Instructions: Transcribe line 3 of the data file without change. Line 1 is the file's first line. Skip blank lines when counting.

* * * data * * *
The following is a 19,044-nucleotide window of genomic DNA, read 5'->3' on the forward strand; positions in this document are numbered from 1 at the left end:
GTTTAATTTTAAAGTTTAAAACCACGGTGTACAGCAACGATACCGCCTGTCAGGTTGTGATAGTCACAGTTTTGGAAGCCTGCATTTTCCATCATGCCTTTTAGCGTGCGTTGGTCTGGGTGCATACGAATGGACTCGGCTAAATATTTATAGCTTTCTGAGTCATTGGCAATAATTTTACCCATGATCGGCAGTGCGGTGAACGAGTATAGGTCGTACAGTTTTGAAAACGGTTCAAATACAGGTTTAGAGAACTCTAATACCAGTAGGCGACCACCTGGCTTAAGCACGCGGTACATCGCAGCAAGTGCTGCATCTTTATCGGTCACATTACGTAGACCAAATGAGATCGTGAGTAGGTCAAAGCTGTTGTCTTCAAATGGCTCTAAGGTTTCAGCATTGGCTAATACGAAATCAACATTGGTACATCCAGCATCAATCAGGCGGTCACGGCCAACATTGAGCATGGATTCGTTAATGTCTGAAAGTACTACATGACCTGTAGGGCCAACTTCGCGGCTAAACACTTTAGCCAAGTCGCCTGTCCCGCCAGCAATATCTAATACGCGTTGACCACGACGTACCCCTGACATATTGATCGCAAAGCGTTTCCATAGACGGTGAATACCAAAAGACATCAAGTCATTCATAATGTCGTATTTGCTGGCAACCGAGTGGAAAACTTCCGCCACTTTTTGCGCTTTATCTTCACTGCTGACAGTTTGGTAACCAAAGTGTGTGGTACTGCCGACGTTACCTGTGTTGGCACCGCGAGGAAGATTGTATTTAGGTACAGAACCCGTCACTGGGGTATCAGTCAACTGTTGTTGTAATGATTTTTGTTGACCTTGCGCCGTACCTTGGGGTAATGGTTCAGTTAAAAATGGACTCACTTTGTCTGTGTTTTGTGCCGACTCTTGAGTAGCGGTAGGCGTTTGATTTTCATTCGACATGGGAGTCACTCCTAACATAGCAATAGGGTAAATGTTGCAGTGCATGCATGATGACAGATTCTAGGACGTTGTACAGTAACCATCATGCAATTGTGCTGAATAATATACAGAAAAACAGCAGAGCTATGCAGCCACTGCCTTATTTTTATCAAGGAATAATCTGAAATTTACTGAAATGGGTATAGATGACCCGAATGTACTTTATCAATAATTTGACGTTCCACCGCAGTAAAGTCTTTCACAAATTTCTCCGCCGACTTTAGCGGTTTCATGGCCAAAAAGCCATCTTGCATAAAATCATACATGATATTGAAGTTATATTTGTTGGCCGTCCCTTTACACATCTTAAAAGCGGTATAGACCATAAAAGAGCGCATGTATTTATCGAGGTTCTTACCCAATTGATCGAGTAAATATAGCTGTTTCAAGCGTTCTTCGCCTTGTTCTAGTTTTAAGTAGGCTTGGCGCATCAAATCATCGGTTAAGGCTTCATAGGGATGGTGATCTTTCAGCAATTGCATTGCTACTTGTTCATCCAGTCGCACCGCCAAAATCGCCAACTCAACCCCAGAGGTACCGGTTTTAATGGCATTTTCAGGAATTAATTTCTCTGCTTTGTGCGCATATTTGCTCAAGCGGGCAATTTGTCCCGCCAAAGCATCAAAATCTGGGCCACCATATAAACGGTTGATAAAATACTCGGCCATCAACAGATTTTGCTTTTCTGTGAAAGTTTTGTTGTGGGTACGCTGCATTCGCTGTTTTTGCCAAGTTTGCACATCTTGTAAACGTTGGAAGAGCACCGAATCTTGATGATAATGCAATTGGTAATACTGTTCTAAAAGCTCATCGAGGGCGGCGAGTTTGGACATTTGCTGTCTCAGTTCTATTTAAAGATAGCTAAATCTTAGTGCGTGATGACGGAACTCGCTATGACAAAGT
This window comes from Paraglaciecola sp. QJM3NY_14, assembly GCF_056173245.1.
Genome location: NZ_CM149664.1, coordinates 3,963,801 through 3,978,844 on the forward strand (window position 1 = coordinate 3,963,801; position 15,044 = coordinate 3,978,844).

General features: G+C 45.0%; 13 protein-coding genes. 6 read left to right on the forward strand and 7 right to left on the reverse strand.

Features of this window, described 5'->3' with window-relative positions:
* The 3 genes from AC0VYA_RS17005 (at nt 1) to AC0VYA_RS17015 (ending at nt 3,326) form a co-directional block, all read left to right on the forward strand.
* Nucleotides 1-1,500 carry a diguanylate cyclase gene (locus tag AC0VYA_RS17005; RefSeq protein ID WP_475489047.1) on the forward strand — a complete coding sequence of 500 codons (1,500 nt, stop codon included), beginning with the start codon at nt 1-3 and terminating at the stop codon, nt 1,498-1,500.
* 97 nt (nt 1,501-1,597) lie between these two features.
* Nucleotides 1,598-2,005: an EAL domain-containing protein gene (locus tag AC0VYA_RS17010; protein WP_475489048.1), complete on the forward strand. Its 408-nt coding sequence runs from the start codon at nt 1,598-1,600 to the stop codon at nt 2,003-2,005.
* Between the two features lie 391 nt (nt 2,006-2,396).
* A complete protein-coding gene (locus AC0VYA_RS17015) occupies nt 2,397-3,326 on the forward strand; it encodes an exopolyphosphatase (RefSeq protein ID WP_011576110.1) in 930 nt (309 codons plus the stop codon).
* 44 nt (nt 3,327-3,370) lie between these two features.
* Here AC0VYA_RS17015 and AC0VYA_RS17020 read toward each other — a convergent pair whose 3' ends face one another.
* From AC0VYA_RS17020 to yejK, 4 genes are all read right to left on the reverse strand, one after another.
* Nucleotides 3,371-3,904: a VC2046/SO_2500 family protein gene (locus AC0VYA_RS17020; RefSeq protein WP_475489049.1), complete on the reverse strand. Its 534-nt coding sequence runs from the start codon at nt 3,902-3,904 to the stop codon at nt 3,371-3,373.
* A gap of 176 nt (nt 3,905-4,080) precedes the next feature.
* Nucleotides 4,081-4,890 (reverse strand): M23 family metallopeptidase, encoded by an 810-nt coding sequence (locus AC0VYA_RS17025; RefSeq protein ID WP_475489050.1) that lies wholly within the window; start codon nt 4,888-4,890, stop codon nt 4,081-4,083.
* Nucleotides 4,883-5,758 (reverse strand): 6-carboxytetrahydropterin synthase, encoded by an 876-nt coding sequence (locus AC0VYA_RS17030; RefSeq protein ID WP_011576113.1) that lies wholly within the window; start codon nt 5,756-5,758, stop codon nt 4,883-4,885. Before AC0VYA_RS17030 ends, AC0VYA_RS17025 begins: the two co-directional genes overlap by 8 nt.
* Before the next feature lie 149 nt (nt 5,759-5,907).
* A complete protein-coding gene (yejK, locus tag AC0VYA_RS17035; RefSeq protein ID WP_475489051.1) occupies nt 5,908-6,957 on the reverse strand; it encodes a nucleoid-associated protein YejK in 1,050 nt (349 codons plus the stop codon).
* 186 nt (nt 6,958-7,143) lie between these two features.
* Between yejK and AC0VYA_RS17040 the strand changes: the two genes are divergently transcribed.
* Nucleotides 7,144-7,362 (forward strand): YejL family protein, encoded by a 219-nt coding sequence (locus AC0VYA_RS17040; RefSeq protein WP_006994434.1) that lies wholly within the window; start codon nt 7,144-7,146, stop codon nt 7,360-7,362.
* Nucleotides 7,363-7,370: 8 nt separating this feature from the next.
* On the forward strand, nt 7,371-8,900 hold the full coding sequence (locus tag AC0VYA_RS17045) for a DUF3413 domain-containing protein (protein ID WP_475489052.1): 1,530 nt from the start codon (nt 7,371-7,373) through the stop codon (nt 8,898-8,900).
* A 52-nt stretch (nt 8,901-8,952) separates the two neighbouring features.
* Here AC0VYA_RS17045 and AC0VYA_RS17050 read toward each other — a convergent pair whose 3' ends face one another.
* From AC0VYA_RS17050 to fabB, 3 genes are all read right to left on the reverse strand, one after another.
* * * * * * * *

This window comes from Paraglaciecola sp. QJM3NY_14, assembly GCF_056173245.1.